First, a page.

Henry H. Bauer is Dean Emeritus of Arts & Sciences, Professor Emeritus of Chemistry & Science Studies, Virginia Polytechnic Institute & State University; [email protected]. He last appeared in AQ with “Fact Checking is Needed in Science Also” (Summer 2021).
Commonly accepted beliefs about science are drastically different from the reality. Science is almost universally regarded—at least in developed industrial countries—as the reliable source of understanding of the material world. In fact, science is as fallible as any other human activity, influenced in similar ways by outside interests and conflicts of interest.
The differences between reality and common beliefs came about because those beliefs describe scientific activity from roughly the fifteenth and sixteenth centuries until about the middle of the twentieth.1 Since then, scientific activity has changed progressively, largely because science has been greatly stimulated through increased governmental funding as well as increasing reliance on science for desirable commercial and sociopolitical ends. Science changed from “an ivory-tower activity, a cottage industry of self-driven intellectual entrepreneurs motivated largely by sheer curiosity . . . [into] an academe-industry-government complex . . . pervasively co-opted by outside interests.”2
This change came gradually over the course of about half a century. Society’s conventional wisdom still regards science as the reliable source of understanding of the material world, and it is unrealistic to imagine that common beliefs could suddenly change drastically to conform to present-day realities. Indeed, it is unrealistic to imagine that anyone’s beliefs could change quickly in this way. But perhaps accommodation of the new realities could be facilitated by a chronological narrative detailing the slowly accumulating changes.
I happened to be well placed to note these changes, as a practicing scientist during much of that half century and a later career change to Science and Technology Studies (STS). Differences in the circumstances of science between Australia and the United States in mid-twentieth-century brought experiences that enabled me to recognize, later and among other things, the unintended consequences of long-term damage to the integrity of science that followed from the enormous infusion of federal funds after World War II.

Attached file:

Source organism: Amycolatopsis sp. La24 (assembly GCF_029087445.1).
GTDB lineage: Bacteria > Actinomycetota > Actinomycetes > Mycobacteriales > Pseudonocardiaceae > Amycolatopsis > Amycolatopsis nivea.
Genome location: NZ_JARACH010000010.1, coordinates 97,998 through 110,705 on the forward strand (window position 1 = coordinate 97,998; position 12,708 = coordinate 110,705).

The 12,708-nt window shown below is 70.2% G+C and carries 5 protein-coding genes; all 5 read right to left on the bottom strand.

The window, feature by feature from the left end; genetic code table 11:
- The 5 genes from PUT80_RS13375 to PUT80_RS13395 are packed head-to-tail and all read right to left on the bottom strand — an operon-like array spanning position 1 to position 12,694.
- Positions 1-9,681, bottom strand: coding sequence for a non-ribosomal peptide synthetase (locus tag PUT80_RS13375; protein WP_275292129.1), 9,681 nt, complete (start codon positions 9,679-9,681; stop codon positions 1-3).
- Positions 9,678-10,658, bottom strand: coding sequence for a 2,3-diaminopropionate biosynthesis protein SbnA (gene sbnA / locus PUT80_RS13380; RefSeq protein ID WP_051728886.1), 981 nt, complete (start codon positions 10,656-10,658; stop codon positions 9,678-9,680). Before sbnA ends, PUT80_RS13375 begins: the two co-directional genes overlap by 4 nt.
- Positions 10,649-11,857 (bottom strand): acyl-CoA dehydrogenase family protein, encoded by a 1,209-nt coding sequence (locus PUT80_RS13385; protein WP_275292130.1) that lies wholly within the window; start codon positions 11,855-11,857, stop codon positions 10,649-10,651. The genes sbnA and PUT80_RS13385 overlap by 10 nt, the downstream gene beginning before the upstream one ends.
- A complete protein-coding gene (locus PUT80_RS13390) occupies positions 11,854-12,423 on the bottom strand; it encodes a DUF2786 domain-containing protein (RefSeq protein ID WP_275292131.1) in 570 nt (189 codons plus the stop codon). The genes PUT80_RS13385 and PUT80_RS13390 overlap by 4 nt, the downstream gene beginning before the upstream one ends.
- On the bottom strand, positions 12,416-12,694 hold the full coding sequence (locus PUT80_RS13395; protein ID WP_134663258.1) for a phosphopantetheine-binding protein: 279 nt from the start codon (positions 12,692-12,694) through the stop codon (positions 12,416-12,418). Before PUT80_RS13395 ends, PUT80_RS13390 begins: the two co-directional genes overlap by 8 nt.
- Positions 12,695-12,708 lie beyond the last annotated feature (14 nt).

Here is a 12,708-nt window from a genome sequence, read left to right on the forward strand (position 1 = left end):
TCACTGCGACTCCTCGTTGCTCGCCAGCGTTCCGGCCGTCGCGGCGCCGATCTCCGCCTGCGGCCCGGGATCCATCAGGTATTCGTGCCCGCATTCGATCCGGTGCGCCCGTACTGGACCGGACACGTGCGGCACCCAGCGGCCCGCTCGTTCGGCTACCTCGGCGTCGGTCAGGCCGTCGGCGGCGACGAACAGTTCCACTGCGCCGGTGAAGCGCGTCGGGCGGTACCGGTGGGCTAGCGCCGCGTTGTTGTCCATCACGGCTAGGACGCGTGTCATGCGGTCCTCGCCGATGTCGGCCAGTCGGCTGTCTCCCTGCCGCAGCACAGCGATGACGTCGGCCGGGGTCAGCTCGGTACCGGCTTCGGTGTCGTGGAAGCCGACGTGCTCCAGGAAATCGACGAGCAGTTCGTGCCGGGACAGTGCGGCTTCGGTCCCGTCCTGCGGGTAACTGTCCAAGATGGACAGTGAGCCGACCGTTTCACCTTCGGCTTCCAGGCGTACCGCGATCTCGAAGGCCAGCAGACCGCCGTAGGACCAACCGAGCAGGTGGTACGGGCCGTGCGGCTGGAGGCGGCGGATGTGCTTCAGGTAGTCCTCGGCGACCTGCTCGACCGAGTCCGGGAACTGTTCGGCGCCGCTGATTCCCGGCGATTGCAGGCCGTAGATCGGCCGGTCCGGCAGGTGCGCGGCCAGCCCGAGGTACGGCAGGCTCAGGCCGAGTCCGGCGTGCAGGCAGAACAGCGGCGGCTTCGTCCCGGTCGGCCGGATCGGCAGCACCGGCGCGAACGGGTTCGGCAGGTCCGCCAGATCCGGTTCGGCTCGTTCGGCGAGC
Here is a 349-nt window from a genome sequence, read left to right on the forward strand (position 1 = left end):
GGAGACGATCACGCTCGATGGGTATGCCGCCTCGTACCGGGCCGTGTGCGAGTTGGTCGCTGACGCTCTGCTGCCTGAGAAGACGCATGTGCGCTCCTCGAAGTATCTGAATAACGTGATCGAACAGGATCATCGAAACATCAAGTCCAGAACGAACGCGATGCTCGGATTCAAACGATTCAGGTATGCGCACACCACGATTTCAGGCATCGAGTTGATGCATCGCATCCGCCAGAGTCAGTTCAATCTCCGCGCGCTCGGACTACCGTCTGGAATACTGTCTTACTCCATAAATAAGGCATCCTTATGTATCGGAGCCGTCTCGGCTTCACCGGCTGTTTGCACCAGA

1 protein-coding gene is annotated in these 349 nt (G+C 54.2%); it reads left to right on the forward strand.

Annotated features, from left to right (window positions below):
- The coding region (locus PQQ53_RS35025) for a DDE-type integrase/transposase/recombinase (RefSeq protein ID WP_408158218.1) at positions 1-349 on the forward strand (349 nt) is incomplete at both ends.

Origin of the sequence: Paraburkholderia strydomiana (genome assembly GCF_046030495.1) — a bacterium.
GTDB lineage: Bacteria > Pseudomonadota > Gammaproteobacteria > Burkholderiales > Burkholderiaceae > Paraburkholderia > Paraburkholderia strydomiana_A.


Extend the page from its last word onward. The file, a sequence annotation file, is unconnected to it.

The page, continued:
My cohort of science students in late-1940s Australia had been enthusiastic and idealistic. Science’s atom bomb had ended World War II, relieving us of the fear of Japanese invasion as well as the burden of the more distant European war in which Australia had been significantly involved. Science seemed to us a truly noble pursuit, wonderfully capable of understanding nature and applying that understanding to human benefit. Science, it seemed, equals practical truth.
I did not at the time appreciate the significance of slowly accumulating evidence to the contrary, though I observed it, until circumstances nudged me into a career change, from chemistry researcher to student of STS. Doing chemistry, I had like other insiders shrugged off glitches as singular anomalies; only when taking a birds-eye view, a kibitzer’s or outsider’s view, could I come to appreciate that little things occasionally glimpsed as wrong in my specialty of electrochemistry were occurring also in the rest of science, harbingers of systemic dysfunction.
During my very first experience of research, the then-Bible of chemical literature, Chemical Abstracts, directed me to an article about NaI when I was looking for information about NOI. Of course I shrugged this off as a typo, or a mis-transcribing of an oral communication; I did not recognize the signal that science is fallible, since every detail results from some fallible human action, inaction, or judgment.
Again, I did not conclude that scientists in general could behave dishonestly when sometimes tempted, just because some of my fellow students cheated on laboratory exercises, presenting as their own work of organic synthesis samples of substances that they had actually purchased.
Having gained my Ph.D., I learned soon enough that dishonesty might reach beyond the student ranks: a quite senior faculty member writing a review article for a foreign-language journal simply translated the introductory section of my Ph.D. thesis, without consulting me, ready to pass it off as his own work had I not learned about it first.
Many outsiders as well as devoted propagandists for science contribute to the conventional wisdom that “peer review” is the gold standard guaranteeing the accuracy and reliability of published scientific conclusions. When a couple of rising young stars visiting in Australia from the USA were chatting in my presence about how they coped with all the demands on their time, they revealed how to take shortcuts when reviewing grant proposals or manuscripts: to avoid the labor of reading all the detail, they just recommended according to the prestige of the author or their institution. Once again I drew no general conclusions, I did not recognize that peer review is a very fallible process, I just thought those two Young Turks were a couple of bad apples, like the fellow who plagiarized my dissertation.
That science is not universally done by “the scientific method” was clear to me from the outset, though once more I didn’t then know it. I had gained bachelor’s, master’s, and doctoral degrees in chemistry from a long-established and well-respected university without ever having been taught “the scientific method.” Indeed, I had never even heard of that “method” until, when I was a postdoctoral fellow at an American university, a young political scientist remarked to me that science is done by the scientific method. That became an important clue for me later, about what differentiates the so-called social and behavioral sciences from the so-called “hard” physical sciences. That such a differentiation is warranted on a number of grounds should in itself prescribe doubts about the purported objectivity and trustworthiness of “science.”